“We talked about staying in balance, being able to move on,” Horford said. “At that point a team can go two ways, and we have pretty good control of the game in the third and it kind of got away from us. Just give our band a lot of credit because we all understood we had to stick with it. That was the most important thing, stick with it no matter what and keep playing. And that’s what we’ve done.

Tatum hadn’t hit a shot since the end of the third quarter and the offense seemed stalled when Brown didn’t drive in transition. But they found something that worked when Derrick White and Smart started chasing more points and started Boston’s drive-and-kick game.

“I think it’s one of the biggest progressions for our team, just when something goes wrong,” Tatum said. “They run away, we have a few errors in defence. We care. It’s an emotional game. So it’s not going to be a quiet caucus, we have to talk about that. But the main thing is that we resolve it immediately. And we’re all on the same page and we get out of the group and move on to the next room.

Throughout the crisis, it was never a single Celtics player who took control like in the past. While it all flowed through Durant and Irving in isolation, the Celtics had a different point guard every time they took to the floor.

“We’ve moved away from the ‘your turn, my turn’ thing for the most part, and we like to see ourselves succeeding, like increasing those assist numbers,” Udoka said. “Overall, that’s what we’ve become over the past three months.”

Irving and Durant figured out the “your turn, my turn” thing a long time ago. Durant draws doubles so he can swing it to Irving and let one of the greatest scorers of his generation attack against a recovering defense. Even when Boston took away Irving’s first and second options, they would find a third. It is the greatness that they have not been able to overcome in the past. But now they have the depth and chemistry to bring it down while preventing Durant from making Irving’s impact worse. Now Brooklyn must figure out how to unlock Durant to follow Irving.

“Nothing wrong with Kevin Durant. We know who he is,” Irving said. “He was doing all the little things and we know how high his expectations are for himself. So we’re not going to think about it too much. But we absolutely have to look in the mirror as a team and see where we can control the little things, the little details that help us close the game. I feel like we had control of the game and then one last shot beats us up and now we’re sitting here asking about the (fan) hostility (to Boston) and stuff like that.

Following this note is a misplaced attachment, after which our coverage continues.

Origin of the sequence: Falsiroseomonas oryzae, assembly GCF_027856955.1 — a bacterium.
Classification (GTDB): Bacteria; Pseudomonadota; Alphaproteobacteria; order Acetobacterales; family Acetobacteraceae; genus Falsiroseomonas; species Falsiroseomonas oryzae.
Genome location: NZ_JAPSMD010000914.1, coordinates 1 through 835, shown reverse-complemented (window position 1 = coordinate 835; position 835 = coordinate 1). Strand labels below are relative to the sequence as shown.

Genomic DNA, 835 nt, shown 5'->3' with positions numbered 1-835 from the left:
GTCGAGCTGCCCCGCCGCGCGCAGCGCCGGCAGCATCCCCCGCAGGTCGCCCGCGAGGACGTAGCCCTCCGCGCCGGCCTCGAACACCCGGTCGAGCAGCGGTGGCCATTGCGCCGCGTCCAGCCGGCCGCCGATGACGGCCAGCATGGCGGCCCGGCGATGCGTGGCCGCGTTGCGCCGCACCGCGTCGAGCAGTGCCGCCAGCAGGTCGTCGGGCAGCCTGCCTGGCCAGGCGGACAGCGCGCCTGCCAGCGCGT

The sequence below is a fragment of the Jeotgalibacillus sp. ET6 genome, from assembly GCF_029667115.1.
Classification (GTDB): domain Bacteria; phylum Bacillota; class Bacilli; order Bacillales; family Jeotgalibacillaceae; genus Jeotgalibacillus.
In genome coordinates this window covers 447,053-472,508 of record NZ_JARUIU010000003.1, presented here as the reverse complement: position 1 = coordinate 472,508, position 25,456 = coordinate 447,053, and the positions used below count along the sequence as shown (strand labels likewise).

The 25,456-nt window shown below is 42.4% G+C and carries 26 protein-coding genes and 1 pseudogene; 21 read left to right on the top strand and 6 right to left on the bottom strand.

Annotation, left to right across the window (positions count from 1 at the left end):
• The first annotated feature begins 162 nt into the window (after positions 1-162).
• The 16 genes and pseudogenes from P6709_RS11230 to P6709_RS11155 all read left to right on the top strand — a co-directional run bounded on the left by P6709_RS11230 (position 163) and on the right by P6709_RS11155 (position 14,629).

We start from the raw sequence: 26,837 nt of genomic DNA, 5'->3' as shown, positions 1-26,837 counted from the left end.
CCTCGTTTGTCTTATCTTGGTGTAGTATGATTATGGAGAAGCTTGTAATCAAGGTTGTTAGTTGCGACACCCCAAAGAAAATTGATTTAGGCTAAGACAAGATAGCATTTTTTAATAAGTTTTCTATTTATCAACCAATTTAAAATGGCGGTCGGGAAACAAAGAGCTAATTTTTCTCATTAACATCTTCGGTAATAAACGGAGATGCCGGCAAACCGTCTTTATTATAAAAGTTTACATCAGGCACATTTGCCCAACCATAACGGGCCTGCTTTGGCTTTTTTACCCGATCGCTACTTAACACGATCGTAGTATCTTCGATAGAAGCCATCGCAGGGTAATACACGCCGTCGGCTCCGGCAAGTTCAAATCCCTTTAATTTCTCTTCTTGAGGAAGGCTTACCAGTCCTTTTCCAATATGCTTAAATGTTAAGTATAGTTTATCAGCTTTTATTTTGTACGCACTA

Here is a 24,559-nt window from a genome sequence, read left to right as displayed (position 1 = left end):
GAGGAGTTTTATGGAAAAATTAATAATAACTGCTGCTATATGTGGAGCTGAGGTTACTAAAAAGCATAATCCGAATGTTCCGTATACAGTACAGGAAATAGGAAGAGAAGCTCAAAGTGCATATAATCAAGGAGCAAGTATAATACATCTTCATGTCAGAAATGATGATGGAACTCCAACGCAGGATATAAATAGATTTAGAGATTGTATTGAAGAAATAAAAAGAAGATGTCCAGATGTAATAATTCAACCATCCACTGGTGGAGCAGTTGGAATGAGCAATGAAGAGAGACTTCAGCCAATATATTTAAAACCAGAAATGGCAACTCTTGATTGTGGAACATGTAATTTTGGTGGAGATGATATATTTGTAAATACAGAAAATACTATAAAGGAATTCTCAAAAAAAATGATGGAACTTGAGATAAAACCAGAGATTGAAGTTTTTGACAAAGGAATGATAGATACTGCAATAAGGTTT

Durant has learned throughout his career how to handle these moments. He’s scored just under 25 points in consecutive playoff games three times over the past decade. But he’s more than a goalscorer now. He’s a playmaker, a defender, a calming presence who can handle whatever defensive storm comes his way. So unlike last season, he now has to go back to the movie and figure things out. The Celtics are built to keep him guessing and forcing him to continually evolve.

“(I learned) they still sting, even though we know it’s a series,” Durant said. “They sting and you want to override it, but it will be good to watch the game and see where we can improve. We understand this is a series and we have another opportunity to come here and get a W on their floor. We have to try to get past this one.

The Celtics are a new beast, but the Nets showed Sunday that their two stars will always be the predator, not the prey.

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(Photo by Kevin Durant: Brian Babineau/NBAE via Getty Images)